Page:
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The benefits high-quality stocks can add to portfolios

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The views expressed in these posts are those of the authors and are current only through the date stated. These views are subject to change at any time based upon market or other conditions, and Eaton Vance disclaims any responsibility to update such views. These views may not be relied upon as investment advice and, because investment decisions for Eaton Vance are based on many factors, may not be relied upon as an indication of trading intent on behalf of any Eaton Vance fund. The discussion herein is general in nature and is provided for informational purposes only. There is no guarantee as to its accuracy or completeness. Past performance is no guarantee of future results.

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      By Atlanta Capital Portfolio Management Team

      Atlanta - The strong markets over the past 10 years have been led by lower-quality companies. Within the Russell 3000® Index, lower quality stocks outperformed the broad benchmark by 0.6% per year in annualized total return for the 10 years ended Dec. 31, 2018, based on S&P Earnings and Dividend Quality Rank (see chart disclosure). Conversely, high quality stocks trailed the Russell 3000 by almost 1% per year over the same period. (The Russell 3000® Index includes the largest 3000 U.S. stocks, representing approximately 98% of the investable US equity market.)

      But as noted in Atlanta Capital's Quarterly Quality Scorecard (see below, and link at bottom), quality has been making a comeback: During the trailing one, three and five years, the high-quality stocks in the Russell 3000® have outperformed the broad benchmark by 2.8%, 1.3% and 1.3%, respectively, through December 31, 2018. The performance reflects Atlanta Capital's hypothetical high- and low-quality research portfolios, which compare the aggregate of all companies within the Russell 3000® Index with above average S&P Quality Rankings (B+ or Better) to the performance of the Index itself.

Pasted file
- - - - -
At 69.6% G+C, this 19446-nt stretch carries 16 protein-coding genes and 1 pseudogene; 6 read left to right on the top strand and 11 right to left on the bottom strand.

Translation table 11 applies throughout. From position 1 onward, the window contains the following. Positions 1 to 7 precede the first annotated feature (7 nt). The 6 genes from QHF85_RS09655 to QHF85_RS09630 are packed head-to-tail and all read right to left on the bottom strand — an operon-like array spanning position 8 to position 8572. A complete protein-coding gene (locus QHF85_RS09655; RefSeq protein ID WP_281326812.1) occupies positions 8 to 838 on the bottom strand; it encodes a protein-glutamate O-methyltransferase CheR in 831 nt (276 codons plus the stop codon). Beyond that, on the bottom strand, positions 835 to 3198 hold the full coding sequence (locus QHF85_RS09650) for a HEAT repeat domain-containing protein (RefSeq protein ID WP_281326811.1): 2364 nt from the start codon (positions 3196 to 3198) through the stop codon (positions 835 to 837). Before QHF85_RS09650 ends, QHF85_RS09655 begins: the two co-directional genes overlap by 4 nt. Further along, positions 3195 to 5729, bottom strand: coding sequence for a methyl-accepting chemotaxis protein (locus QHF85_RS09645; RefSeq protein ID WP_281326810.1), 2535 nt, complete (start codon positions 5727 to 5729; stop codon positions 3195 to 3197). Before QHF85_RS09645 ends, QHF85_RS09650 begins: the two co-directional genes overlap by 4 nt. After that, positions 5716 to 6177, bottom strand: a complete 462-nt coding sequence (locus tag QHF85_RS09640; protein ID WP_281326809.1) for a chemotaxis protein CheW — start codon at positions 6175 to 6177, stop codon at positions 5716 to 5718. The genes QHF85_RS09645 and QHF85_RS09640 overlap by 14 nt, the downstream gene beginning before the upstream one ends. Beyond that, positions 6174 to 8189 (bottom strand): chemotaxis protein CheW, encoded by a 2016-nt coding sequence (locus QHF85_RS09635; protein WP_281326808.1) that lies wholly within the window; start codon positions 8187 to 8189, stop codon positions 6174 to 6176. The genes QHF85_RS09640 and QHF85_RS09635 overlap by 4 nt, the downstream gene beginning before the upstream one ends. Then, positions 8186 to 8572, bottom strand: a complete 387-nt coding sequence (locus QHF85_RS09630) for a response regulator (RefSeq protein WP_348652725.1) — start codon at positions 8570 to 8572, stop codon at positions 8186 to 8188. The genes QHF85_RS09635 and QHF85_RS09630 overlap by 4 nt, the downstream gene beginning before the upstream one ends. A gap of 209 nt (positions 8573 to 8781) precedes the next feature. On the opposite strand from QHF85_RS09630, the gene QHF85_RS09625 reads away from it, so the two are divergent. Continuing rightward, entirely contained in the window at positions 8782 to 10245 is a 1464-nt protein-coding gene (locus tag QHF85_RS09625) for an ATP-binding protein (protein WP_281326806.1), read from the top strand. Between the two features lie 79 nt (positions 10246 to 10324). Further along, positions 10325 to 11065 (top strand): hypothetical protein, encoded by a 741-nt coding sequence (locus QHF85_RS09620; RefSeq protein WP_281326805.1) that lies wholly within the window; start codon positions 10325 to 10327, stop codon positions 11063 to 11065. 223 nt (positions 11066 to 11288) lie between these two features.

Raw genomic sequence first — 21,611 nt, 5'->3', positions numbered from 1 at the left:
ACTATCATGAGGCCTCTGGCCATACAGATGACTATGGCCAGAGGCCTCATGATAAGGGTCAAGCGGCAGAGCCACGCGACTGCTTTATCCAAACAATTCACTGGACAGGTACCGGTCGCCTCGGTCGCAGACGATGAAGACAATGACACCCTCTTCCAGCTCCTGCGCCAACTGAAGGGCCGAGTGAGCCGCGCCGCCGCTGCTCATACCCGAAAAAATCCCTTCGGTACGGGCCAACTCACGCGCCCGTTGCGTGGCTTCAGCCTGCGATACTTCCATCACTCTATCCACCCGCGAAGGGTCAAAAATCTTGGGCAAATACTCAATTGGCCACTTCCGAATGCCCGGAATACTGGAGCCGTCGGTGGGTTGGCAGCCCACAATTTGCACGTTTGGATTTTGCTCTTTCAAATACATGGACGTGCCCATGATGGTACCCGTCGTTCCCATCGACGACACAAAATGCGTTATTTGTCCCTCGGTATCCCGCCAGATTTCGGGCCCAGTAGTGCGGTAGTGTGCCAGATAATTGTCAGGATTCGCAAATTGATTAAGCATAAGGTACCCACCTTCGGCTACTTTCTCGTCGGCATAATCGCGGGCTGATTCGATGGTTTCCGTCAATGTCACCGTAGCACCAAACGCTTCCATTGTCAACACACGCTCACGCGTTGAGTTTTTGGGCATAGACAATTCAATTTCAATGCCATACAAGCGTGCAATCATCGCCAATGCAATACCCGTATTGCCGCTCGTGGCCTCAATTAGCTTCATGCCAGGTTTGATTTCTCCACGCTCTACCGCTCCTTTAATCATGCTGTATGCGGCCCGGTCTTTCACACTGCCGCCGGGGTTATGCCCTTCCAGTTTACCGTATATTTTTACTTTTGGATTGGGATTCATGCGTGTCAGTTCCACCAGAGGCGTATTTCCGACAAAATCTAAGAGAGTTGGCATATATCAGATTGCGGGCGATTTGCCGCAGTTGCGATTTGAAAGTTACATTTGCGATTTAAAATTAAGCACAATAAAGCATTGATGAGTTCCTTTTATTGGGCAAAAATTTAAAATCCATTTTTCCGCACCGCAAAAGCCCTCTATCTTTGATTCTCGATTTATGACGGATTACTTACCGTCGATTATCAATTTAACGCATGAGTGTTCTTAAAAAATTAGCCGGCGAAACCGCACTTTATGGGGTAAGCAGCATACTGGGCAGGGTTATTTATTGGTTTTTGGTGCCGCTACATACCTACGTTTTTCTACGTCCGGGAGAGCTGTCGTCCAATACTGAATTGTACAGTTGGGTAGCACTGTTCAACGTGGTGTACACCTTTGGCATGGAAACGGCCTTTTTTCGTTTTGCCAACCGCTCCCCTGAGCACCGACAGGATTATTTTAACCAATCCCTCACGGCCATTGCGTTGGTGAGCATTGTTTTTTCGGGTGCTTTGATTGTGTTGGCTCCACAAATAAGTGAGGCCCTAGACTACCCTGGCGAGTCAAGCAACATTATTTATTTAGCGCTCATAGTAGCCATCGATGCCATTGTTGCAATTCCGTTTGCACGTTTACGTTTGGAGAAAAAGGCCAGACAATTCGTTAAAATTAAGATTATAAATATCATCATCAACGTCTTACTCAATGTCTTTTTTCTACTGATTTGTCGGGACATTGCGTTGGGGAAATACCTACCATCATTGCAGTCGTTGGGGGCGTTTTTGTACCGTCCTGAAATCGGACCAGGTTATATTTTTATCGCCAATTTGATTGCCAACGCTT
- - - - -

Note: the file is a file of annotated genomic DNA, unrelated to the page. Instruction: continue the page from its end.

High-quality stocks have begun to outperform the broad market in recent periods.

      Performance of high-quality stocks within the Russell 3000 Index relative to the Index through 12/31/18.


      While there is no one standard definition of quality, Atlanta Capital focuses on companies with a demonstrated history of consistent earnings and dividend growth over the long term. These companies typically have in common strong financials, healthy margins, the ability to fund growth with cash flow and lower leverage relative to lower-quality firms. In our view, high-quality companies are those that have achieved a sustainable competitive advantage.

      For investors contemplating what the next 10 years holds for equities, we believe it is valuable to consider the historical relationship between high- and low-quality stocks. It's worth recalling that the unprecedented low-rate environment of past 10 years has made it easier for low-quality companies to access capital and helped fuel their performance.

      A longer-term perspective, stretching 40 years over many market cycles, tells a different story. Over the 40-year period ending June 30, 2019, high-quality stocks have outperformed low-quality - not just in absolute return, but with significantly lower volatility as well. Over that period, the high-quality portion of the Russell 3000® Index had an annualized total return of 13.7% versus 9.9% for the low-quality Russell 3000® constituents. Over that period, the standard deviation (a common measure of volatility) of high-quality stocks' was markedly lower - 13.7% vs. 18.0%.

      It is always hazardous to call the "turn" in the market, but the recent outperformance by high-quality stocks is a reminder of the historical advantage they have had over the long term, especially in volatile environments.

      Bottom line: Atlanta Capital believes that investing in high-quality stocks is an important component of prudent investment plans, given the impressive historical return and risk characteristics they have demonstrated over the long term. This blog will continue to offer perspective on relative performance and the factors that drive the results.

      Investing involves risk including the risk of loss. The value of equity securities is sensitive to stock market volatility. Smaller companies are generally subject to greater price fluctuations, limited liquidity, higher transaction costs and higher investment risk than larger, more established companies.